stories for letting go and letting come (33)

23 how can we

‘How are my thoughts and actions, in this moment, a reflection of the measurement world?  And now?’*

Roz and Ben Zander’s question enables us to see a world of measurement we’re largely oblivious to.  Seeing this is necessary for moving into a universe of possibility.  It’s not a case of “Are my thoughts and actions … ?”  They are; it’s just a case of how much they are.

A year ago, I was reflecting on vuja de, created by comedian George Carlin and developed by IDEO’s Tom Kelley as the ability to “see what always been there but gone unnoticed.”**  The world of measurement is unable to notice some of the most important possibilities right before us.  For me, this means a person see ing things in their lives.

‘If you want to achieve the unimaginable, you start by imagining it.’^

‘The action in a universe of possibility maybe characterised a generative, or giving, in all senses of that word – producing new life, new ideas ,consciously endowing with meaning, contributing, yielding to the power of contexts.’*

There are two parts to life – these are not necessarily age related.

The first half of life is about learning a field, pursuing what we think is important, even identifying ways of giving to others – this half relates, I think, to the world of measurement.  This first part of life produces more than we can measure – the vuja de effect – and to see, we must step into another realm.  Into a universe of possibility, through imagining, then designing (prototyping) and then producing.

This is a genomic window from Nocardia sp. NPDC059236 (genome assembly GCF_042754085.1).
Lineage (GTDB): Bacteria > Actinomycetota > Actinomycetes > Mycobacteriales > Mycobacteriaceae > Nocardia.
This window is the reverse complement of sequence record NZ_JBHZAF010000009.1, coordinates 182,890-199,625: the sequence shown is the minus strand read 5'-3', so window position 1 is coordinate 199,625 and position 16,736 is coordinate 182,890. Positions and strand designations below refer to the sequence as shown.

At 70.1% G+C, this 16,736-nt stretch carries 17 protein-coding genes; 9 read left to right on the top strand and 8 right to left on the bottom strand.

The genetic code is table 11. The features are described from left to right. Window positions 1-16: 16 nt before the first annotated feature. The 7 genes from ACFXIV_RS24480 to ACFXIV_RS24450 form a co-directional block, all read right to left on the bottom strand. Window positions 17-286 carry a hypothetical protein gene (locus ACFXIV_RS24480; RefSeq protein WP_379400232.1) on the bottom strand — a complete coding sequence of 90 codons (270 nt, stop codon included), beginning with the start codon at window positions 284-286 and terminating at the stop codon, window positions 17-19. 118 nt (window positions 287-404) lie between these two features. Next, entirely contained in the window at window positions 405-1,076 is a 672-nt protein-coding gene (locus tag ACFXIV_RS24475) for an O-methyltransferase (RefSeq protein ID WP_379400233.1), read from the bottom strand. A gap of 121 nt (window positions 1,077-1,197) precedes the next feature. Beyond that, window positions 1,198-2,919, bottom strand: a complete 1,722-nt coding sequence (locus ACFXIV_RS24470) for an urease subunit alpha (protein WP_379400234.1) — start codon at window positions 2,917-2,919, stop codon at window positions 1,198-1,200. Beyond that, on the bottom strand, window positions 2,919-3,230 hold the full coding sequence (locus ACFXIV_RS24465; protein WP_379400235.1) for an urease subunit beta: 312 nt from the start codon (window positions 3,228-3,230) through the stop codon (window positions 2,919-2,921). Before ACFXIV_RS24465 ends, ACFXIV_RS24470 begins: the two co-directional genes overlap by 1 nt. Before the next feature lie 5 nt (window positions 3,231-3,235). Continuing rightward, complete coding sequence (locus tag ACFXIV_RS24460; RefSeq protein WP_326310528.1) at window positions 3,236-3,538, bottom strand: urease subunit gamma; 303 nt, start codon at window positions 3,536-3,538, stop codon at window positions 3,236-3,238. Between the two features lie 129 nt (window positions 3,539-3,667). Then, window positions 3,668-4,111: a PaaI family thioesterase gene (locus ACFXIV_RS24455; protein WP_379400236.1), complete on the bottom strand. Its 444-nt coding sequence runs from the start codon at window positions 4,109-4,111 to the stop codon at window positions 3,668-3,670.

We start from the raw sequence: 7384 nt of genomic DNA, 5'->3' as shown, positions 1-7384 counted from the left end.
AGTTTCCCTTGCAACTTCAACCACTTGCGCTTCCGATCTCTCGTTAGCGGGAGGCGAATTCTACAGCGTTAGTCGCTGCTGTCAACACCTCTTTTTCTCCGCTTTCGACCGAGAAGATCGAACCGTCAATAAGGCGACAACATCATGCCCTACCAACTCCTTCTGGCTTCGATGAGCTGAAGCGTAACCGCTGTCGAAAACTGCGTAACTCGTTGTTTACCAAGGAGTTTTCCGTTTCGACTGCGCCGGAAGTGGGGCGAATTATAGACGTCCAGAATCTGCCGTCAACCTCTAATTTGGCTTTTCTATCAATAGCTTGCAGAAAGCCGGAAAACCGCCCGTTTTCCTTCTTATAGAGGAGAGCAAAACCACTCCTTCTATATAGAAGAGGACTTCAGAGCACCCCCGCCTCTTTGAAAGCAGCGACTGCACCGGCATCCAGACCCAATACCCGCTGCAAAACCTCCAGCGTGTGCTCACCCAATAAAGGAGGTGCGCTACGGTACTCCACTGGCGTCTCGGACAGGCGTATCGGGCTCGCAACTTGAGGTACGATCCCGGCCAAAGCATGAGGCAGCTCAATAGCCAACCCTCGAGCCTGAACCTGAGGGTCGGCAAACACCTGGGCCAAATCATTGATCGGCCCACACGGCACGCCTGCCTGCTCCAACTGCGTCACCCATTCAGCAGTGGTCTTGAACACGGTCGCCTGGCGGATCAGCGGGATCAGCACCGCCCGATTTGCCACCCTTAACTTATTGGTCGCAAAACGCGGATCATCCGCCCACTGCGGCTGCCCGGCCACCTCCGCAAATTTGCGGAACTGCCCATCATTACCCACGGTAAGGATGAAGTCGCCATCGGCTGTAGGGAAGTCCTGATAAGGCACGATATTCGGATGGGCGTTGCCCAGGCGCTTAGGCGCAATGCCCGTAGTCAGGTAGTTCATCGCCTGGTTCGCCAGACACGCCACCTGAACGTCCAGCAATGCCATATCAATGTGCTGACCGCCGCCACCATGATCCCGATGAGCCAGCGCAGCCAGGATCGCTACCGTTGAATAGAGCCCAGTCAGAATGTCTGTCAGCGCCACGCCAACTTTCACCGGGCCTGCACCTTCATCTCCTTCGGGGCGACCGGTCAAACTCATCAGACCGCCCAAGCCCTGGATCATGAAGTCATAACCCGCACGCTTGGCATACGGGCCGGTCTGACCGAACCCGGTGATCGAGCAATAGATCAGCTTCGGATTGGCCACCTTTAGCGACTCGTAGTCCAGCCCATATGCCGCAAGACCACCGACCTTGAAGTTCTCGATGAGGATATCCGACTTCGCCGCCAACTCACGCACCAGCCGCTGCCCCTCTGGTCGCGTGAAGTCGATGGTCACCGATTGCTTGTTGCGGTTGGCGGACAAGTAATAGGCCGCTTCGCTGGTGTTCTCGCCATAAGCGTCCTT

Some never make it into their second half of life.  They’re so immersed in the world of measurement that they feel they never have enough, not realising, what they really have is more invisible than visible.

For those prepared to step out, there’s a different way of seeing, understanding an unexplored universe of life in all its fullness.

(*From Rosamund and Benjamin Zander’s The Art of Possibility.)
(**Tom Kelley, quoted in Warren Berger’s A More Beautiful Question.)
(^From Chris Guillebeau’s The Happiness of Pursuit.)

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